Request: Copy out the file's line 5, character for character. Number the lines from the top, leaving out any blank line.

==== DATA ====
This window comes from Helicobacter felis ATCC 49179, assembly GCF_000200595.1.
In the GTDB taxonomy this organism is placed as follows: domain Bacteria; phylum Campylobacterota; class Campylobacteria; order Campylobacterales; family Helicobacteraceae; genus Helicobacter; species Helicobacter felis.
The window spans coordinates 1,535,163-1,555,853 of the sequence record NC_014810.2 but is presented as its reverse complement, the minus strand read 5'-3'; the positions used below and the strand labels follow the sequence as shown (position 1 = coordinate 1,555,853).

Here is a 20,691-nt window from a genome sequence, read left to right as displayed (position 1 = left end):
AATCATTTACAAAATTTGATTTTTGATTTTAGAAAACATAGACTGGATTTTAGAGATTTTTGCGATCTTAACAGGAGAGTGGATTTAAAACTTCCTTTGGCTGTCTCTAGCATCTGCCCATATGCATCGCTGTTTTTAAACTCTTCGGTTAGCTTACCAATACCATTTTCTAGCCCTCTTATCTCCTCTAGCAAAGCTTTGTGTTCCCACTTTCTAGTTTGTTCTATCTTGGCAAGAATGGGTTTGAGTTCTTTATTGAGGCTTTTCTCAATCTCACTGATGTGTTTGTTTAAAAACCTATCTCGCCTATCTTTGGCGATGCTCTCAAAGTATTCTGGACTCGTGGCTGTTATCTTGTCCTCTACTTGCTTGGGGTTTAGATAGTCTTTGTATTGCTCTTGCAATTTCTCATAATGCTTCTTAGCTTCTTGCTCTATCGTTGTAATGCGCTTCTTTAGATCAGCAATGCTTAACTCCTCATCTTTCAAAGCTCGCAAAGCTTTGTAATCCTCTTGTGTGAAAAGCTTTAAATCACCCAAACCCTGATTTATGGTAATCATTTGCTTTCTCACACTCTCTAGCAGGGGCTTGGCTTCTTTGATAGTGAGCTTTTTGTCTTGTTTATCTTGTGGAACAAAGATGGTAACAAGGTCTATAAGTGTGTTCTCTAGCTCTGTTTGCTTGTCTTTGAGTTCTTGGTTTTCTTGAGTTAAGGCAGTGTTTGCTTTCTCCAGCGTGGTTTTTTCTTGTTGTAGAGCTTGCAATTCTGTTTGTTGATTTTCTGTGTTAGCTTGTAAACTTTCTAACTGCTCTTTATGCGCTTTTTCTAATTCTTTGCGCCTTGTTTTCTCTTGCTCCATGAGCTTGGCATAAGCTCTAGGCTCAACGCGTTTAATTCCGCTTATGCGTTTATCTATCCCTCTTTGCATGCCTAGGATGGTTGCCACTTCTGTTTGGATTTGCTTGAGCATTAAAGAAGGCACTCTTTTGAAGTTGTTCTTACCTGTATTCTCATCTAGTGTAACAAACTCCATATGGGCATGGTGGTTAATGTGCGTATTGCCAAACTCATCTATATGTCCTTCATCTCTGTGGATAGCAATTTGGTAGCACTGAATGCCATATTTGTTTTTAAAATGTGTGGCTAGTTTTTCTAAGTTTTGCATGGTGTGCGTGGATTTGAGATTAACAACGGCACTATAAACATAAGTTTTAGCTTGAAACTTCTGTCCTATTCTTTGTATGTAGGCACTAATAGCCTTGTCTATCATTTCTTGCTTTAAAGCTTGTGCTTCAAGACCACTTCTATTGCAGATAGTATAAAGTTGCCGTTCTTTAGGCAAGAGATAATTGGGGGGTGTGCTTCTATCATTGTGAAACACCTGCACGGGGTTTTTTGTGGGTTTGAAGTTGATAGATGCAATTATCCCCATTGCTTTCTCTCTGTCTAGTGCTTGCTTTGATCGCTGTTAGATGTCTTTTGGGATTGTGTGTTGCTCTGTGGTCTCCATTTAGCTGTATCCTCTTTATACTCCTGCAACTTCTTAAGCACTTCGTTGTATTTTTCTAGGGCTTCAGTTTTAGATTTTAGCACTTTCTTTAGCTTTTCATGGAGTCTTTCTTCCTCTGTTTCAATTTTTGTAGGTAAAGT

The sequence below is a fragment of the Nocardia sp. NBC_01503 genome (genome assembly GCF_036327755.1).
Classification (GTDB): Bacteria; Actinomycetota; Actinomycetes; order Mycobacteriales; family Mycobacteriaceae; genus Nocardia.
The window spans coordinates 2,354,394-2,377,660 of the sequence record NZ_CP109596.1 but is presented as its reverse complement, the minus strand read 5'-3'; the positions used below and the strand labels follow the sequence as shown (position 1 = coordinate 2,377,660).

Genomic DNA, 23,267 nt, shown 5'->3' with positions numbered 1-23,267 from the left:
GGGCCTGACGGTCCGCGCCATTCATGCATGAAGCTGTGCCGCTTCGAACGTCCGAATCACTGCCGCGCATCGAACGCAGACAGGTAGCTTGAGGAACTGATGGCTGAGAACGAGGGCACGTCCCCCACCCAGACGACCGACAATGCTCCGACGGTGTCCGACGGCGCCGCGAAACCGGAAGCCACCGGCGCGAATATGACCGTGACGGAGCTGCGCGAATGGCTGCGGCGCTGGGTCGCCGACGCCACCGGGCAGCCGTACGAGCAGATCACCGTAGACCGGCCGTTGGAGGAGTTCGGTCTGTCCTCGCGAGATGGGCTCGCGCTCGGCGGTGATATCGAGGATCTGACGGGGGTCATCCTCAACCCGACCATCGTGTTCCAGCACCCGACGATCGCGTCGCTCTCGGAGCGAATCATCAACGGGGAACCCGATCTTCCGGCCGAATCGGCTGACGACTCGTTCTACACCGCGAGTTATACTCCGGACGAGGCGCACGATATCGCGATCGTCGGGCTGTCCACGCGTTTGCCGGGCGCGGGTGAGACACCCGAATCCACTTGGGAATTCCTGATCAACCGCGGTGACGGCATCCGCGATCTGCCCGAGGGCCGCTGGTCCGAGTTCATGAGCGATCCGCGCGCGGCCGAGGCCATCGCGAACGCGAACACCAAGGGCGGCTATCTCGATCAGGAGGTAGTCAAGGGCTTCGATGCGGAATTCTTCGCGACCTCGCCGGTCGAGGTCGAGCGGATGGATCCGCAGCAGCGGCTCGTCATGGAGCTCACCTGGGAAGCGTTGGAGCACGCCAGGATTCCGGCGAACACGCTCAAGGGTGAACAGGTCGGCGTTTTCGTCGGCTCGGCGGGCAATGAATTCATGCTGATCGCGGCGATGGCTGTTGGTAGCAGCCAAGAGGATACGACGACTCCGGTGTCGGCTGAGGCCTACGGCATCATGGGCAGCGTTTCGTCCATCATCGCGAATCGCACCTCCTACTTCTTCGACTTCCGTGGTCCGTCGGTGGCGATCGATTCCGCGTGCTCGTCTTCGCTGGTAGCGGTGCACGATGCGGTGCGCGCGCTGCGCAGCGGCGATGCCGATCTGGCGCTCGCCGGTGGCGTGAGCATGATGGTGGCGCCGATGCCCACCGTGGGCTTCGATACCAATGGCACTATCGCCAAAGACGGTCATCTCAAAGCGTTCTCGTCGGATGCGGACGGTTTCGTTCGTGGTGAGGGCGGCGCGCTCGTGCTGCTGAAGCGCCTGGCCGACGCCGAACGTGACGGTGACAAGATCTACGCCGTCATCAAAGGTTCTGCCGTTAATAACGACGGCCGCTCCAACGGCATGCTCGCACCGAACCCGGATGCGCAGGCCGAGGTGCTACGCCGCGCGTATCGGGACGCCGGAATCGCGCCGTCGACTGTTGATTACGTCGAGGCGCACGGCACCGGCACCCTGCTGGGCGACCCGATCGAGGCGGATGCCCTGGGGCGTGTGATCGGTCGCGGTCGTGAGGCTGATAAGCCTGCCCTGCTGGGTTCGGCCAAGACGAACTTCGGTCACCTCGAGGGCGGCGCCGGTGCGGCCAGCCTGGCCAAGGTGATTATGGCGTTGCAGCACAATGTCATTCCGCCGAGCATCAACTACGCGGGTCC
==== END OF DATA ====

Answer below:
AATCATTTACAAAATTTGATTTTTGATTTTAGAAAACATAGACTGGATTTTAGAGATTTTTGCGATCTTAACAGGAGAGTGGATTTAAAACTTCCTTTGGCTGTCTCTAGCATCTGCCCATATGCATCGCTGTTTTTAAACTCTTCGGTTAGCTTACCAATACCATTTTCTAGCCCTCTTATCTCCTCTAGCAAAGCTTTGTGTTCCCACTTTCTAGTTTGTTCTATCTTGGCAAGAATGGGTTTGAGTTCTTTATTGAGGCTTTTCTCAATCTCACTGATGTGTTTGTTTAAAAACCTATCTCGCCTATCTTTGGCGATGCTCTCAAAGTATTCTGGACTCGTGGCTGTTATCTTGTCCTCTACTTGCTTGGGGTTTAGATAGTCTTTGTATTGCTCTTGCAATTTCTCATAATGCTTCTTAGCTTCTTGCTCTATCGTTGTAATGCGCTTCTTTAGATCAGCAATGCTTAACTCCTCATCTTTCAAAGCTCGCAAAGCTTTGTAATCCTCTTGTGTGAAAAGCTTTAAATCACCCAAACCCTGATTTATGGTAATCATTTGCTTTCTCACACTCTCTAGCAGGGGCTTGGCTTCTTTGATAGTGAGCTTTTTGTCTTGTTTATCTTGTGGAACAAAGATGGTAACAAGGTCTATAAGTGTGTTCTCTAGCTCTGTTTGCTTGTCTTTGAGTTCTTGGTTTTCTTGAGTTAAGGCAGTGTTTGCTTTCTCCAGCGTGGTTTTTTCTTGTTGTAGAGCTTGCAATTCTGTTTGTTGATTTTCTGTGTTAGCTTGTAAACTTTCTAACTGCTCTTTATGCGCTTTTTCTAATTCTTTGCGCCTTGTTTTCTCTTGCTCCATGAGCTTGGCATAAGCTCTAGGCTCAACGCGTTTAATTCCGCTTATGCGTTTATCTATCCCTCTTTGCATGCCTAGGATGGTTGCCACTTCTGTTTGGATTTGCTTGAGCATTAAAGAAGGCACTCTTTTGAAGTTGTTCTTACCTGTATTCTCATCTAGTGTAACAAACTCCATATGGGCATGGTGGTTAATGTGCGTATTGCCAAACTCATCTATATGTCCTTCATCTCTGTGGATAGCAATTTGGTAGCACTGAATGCCATATTTGTTTTTAAAATGTGTGGCTAGTTTTTCTAAGTTTTGCATGGTGTGCGTGGATTTGAGATTAACAACGGCACTATAAACATAAGTTTTAGCTTGAAACTTCTGTCCTATTCTTTGTATGTAGGCACTAATAGCCTTGTCTATCATTTCTTGCTTTAAAGCTTGTGCTTCAAGACCACTTCTATTGCAGATAGTATAAAGTTGCCGTTCTTTAGGCAAGAGATAATTGGGGGGTGTGCTTCTATCATTGTGAAACACCTGCACGGGGTTTTTTGTGGGTTTGAAGTTGATAGATGCAATTATCCCCATTGCTTTCTCTCTGTCTAGTGCTTGCTTTGATCGCTGTTAGATGTCTTTTGGGATTGTGTGTTGCTCTGTGGTCTCCATTTAGCTGTATCCTCTTTATACTCCTGCAACTTCTTAAGCACTTCGTTGTATTTTTCTAGGGCTTCAGTTTTAGATTTTAGCACTTTCTTTAGCTTTTCATGGAGTCTTTCTTCCTCTGTTTCAATTTTTGTAGGTAAAGT